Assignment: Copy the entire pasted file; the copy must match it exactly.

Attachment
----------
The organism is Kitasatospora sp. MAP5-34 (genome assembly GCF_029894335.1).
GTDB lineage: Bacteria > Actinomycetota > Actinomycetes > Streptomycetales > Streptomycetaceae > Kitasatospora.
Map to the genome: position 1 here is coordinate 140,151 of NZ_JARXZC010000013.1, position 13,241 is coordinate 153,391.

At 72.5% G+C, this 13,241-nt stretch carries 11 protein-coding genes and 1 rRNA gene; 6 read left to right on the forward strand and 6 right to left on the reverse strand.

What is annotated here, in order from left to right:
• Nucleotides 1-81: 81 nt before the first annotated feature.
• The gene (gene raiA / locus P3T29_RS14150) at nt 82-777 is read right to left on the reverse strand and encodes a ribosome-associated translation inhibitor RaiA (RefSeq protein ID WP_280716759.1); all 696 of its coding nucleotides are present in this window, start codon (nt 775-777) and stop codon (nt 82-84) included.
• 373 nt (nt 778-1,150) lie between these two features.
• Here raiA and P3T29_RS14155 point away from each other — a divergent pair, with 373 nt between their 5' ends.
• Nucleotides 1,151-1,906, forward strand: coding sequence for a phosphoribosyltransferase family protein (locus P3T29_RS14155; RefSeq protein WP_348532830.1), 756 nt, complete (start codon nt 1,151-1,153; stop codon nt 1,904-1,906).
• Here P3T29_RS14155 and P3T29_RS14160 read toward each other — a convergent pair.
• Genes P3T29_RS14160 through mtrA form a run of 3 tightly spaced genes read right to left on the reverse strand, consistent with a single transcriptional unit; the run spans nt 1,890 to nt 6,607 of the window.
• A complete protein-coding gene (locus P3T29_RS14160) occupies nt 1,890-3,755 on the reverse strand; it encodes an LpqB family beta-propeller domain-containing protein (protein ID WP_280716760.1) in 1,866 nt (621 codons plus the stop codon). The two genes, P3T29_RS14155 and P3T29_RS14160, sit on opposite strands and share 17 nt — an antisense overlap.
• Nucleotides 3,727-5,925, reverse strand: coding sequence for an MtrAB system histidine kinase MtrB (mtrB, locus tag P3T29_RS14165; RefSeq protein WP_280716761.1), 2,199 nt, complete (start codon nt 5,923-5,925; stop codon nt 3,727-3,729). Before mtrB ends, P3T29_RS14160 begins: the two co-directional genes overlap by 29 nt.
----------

The organism is Kitasatospora sp. MAP5-34 (genome assembly GCF_029894335.1).
GTDB lineage: Bacteria > Actinomycetota > Actinomycetes > Streptomycetales > Streptomycetaceae > Kitasatospora.
Map to the genome: position 1 here is coordinate 140,151 of NZ_JARXZC010000013.1, position 13,241 is coordinate 153,391.

At 72.5% G+C, this 13,241-nt stretch carries 11 protein-coding genes and 1 rRNA gene; 6 read left to right on the forward strand and 6 right to left on the reverse strand.

What is annotated here, in order from left to right:
• Nucleotides 1-81: 81 nt before the first annotated feature.
• The gene (gene raiA / locus P3T29_RS14150) at nt 82-777 is read right to left on the reverse strand and encodes a ribosome-associated translation inhibitor RaiA (RefSeq protein ID WP_280716759.1); all 696 of its coding nucleotides are present in this window, start codon (nt 775-777) and stop codon (nt 82-84) included.
• 373 nt (nt 778-1,150) lie between these two features.
• Here raiA and P3T29_RS14155 point away from each other — a divergent pair, with 373 nt between their 5' ends.
• Nucleotides 1,151-1,906, forward strand: coding sequence for a phosphoribosyltransferase family protein (locus P3T29_RS14155; RefSeq protein WP_348532830.1), 756 nt, complete (start codon nt 1,151-1,153; stop codon nt 1,904-1,906).
• Here P3T29_RS14155 and P3T29_RS14160 read toward each other — a convergent pair.
• Genes P3T29_RS14160 through mtrA form a run of 3 tightly spaced genes read right to left on the reverse strand, consistent with a single transcriptional unit; the run spans nt 1,890 to nt 6,607 of the window.
• A complete protein-coding gene (locus P3T29_RS14160) occupies nt 1,890-3,755 on the reverse strand; it encodes an LpqB family beta-propeller domain-containing protein (protein ID WP_280716760.1) in 1,866 nt (621 codons plus the stop codon). The two genes, P3T29_RS14155 and P3T29_RS14160, sit on opposite strands and share 17 nt — an antisense overlap.
• Nucleotides 3,727-5,925, reverse strand: coding sequence for an MtrAB system histidine kinase MtrB (mtrB, locus tag P3T29_RS14165; RefSeq protein WP_280716761.1), 2,199 nt, complete (start codon nt 5,923-5,925; stop codon nt 3,727-3,729). Before mtrB ends, P3T29_RS14160 begins: the two co-directional genes overlap by 29 nt.